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Old 03-05-2012, 01:22 AM
 
8,223 posts, read 10,733,861 times
Reputation: 7580

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Quote:
Originally Posted by buzzards27 View Post
That, along with the fact that the source DID NOT include the employer provided benefits the $60k family enjoy, like HEALTH CARE INSURANCE!!!!. DUH.
Since when is employer healthcare benefits free?
I pay $500 a month,sounds free to you?

Plus,people on Medicaid don't pay co-pays.

So yeah,they can just show up at a doctors office with no money.
Me,I better have co-pays for the doctor,pay for the labwork.
So all in all a cost to the doctor for one day is about $100 out of pocket expense.
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Old 03-05-2012, 01:30 AM
 
8,223 posts, read 10,733,861 times
Reputation: 7580
Quote:
Originally Posted by freemkt View Post
Good luck getting Section 8, you literally need a lot of luck.

And how do you opt out of car insurance?
In Nj if someone gets Medicaid they can opt to pay a dollar a day,or $365 for a year to opt out of having any car insurance.
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Old 03-05-2012, 02:48 AM
 
78 posts, read 62,678 times
Reputation: 37
Quote:
Originally Posted by jerseygal4u View Post
My mistake. I grossed $97,000.
Stupid me for working 2 full time jobs,busting my arse. Who did I think I was?
How does the goverment figure this stuff out. Punish me for working harder,why?
I'm comparing my HOH and 3 dependants with the family of 4.
Its 17,000 for this year,just ask my tax preparer.
Unless I'm not understanding your post your numbers still don't jive with the tax table.

Gross Income $97,000
- $8,500 (HOH Standard Deduction)
- $14,800 (Total Exemptions, $3700X4)
Taxable Income $73,700

If you filed head of household, using my calculations you should have paid $13,199. If you actually paid $17,000 then you need to find a new tax preparer.
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Old 03-05-2012, 07:34 AM
 
Location: Hinckley Ohio
6,722 posts, read 4,417,463 times
Reputation: 1376
Quote:
Originally Posted by jerseygal4u View Post
Since when is employer healthcare benefits free?
I pay $500 a month,sounds free to you?

Plus,people on Medicaid don't pay co-pays.

So yeah,they can just show up at a doctors office with no money.
Me,I better have co-pays for the doctor,pay for the labwork.
So all in all a cost to the doctor for one day is about $100 out of pocket expense.
What about the portion your employer pays? If you're paying $500 her is probably paying at least that much. In that case it is added income just as the Blogger added the Medicaid benefit, so should your employer paid benefits.

By the way, you're wrong on Medicaid recipients getting a 100% free ride. Medicaid providers can require co pays and Medicaid can require payments for coverage (premiums), some state do and some state don't.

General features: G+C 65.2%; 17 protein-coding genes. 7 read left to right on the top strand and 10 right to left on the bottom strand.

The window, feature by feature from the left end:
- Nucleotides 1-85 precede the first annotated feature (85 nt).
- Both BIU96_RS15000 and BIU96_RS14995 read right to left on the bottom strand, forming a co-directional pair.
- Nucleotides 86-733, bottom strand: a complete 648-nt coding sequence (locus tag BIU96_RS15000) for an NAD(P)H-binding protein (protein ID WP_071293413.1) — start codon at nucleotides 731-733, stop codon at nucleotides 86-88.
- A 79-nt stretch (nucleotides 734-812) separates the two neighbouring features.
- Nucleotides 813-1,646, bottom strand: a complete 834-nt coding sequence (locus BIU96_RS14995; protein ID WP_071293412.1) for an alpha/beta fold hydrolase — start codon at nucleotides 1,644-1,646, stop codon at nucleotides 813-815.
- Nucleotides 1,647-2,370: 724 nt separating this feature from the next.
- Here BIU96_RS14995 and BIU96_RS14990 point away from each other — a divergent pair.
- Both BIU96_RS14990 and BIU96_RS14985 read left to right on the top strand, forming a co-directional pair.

Finally, the dollar amount attribute to the low income groups in the example are completely arbitrary and are not disposable income. Someone on Medicaid that doesn't visit a doctor, costing medicaid ZERO, is no better off than someone that sees a doctor every week.

Last edited by buzzards27; 03-05-2012 at 07:45 AM..
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Old 03-05-2012, 08:10 AM
 
Location: Hinckley Ohio
6,722 posts, read 4,417,463 times
Reputation: 1376
Quote:
Originally Posted by Mike3531 View Post
Unless I'm not understanding your post your numbers still don't jive with the tax table.

Gross Income $97,000
- $8,500 (HOH Standard Deduction)
- $14,800 (Total Exemptions, $3700X4)
Taxable Income $73,700

If you filed head of household, using my calculations you should have paid $13,199. If you actually paid $17,000 then you need to find a new tax preparer.
Me thinks someone is lying to you. Unless one of Jerseygal's "full time jobs" is to post nonsense here. 80 hours a week, plus the travel time and preparation time for work leaves little time for posting here, much less taking care of a family and a household. FYI, filing HOH implies a single parent with 3 kids.

Busting your arse on a job doesn't usually involve spending your day on the boss's computer posting here.

Where are the child care considerations in her inventive tax return? Isn't child care expenses given a credit for families with kids at these Income level?

Tax Topics - Topic 602 Child and Dependent Care Credit

Where is the child credit?

Child Tax Credit: Tips for Getting the Most out of the Child Tax Credit
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Old 03-05-2012, 08:14 AM
 
Location: Rhode Island
308 posts, read 450,456 times
Reputation: 87
Except with all those programs there is zero to little money in your pocket to do anything. While the guy making 60k a year gets a "raw" deal in certain aspects he still has money to go out and live a decent "modern society life."
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Old 03-05-2012, 08:31 AM
 
15,300 posts, read 7,816,724 times
Reputation: 7930
I am hoping that throughout this long thread, which is a repeat as I remember a thread concerning this very topic a few months ago, it was stated that this article by Emmerich has been debunked.

He is writing about MS and in MS the person making minimum wage wouldn't even qualify for medicaid, the kids would, but not the adult.